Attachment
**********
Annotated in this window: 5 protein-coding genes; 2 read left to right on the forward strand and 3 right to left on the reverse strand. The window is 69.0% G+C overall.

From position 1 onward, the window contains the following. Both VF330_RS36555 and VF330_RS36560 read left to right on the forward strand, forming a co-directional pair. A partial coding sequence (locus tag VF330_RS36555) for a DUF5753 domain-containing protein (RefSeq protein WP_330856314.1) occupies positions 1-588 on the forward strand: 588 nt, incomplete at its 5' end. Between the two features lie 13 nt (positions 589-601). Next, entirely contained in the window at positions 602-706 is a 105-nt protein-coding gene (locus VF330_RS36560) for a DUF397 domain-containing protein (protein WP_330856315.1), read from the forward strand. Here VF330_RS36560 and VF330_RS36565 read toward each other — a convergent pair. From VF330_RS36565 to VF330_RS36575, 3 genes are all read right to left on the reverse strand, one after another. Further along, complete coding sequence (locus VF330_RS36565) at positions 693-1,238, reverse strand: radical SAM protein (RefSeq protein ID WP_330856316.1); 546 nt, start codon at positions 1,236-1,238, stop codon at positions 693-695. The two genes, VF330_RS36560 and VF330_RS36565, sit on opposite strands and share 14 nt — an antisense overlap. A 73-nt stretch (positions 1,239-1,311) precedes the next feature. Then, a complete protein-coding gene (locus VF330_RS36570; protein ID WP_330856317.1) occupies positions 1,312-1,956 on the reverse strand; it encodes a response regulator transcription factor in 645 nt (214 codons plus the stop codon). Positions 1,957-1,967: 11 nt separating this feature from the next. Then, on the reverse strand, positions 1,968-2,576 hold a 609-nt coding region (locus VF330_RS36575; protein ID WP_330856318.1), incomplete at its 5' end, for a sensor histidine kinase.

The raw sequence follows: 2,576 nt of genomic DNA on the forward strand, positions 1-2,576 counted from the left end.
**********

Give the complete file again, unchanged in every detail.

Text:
Annotated in this window: 5 protein-coding genes; 2 read left to right on the forward strand and 3 right to left on the reverse strand. The window is 69.0% G+C overall.

From position 1 onward, the window contains the following. Both VF330_RS36555 and VF330_RS36560 read left to right on the forward strand, forming a co-directional pair. A partial coding sequence (locus tag VF330_RS36555) for a DUF5753 domain-containing protein (RefSeq protein WP_330856314.1) occupies positions 1-588 on the forward strand: 588 nt, incomplete at its 5' end. Between the two features lie 13 nt (positions 589-601). Next, entirely contained in the window at positions 602-706 is a 105-nt protein-coding gene (locus VF330_RS36560) for a DUF397 domain-containing protein (protein WP_330856315.1), read from the forward strand. Here VF330_RS36560 and VF330_RS36565 read toward each other — a convergent pair. From VF330_RS36565 to VF330_RS36575, 3 genes are all read right to left on the reverse strand, one after another. Further along, complete coding sequence (locus VF330_RS36565) at positions 693-1,238, reverse strand: radical SAM protein (RefSeq protein ID WP_330856316.1); 546 nt, start codon at positions 1,236-1,238, stop codon at positions 693-695. The two genes, VF330_RS36560 and VF330_RS36565, sit on opposite strands and share 14 nt — an antisense overlap. A 73-nt stretch (positions 1,239-1,311) precedes the next feature. Then, a complete protein-coding gene (locus VF330_RS36570; protein ID WP_330856317.1) occupies positions 1,312-1,956 on the reverse strand; it encodes a response regulator transcription factor in 645 nt (214 codons plus the stop codon). Positions 1,957-1,967: 11 nt separating this feature from the next. Then, on the reverse strand, positions 1,968-2,576 hold a 609-nt coding region (locus VF330_RS36575; protein ID WP_330856318.1), incomplete at its 5' end, for a sensor histidine kinase.

The raw sequence follows: 2,576 nt of genomic DNA on the forward strand, positions 1-2,576 counted from the left end.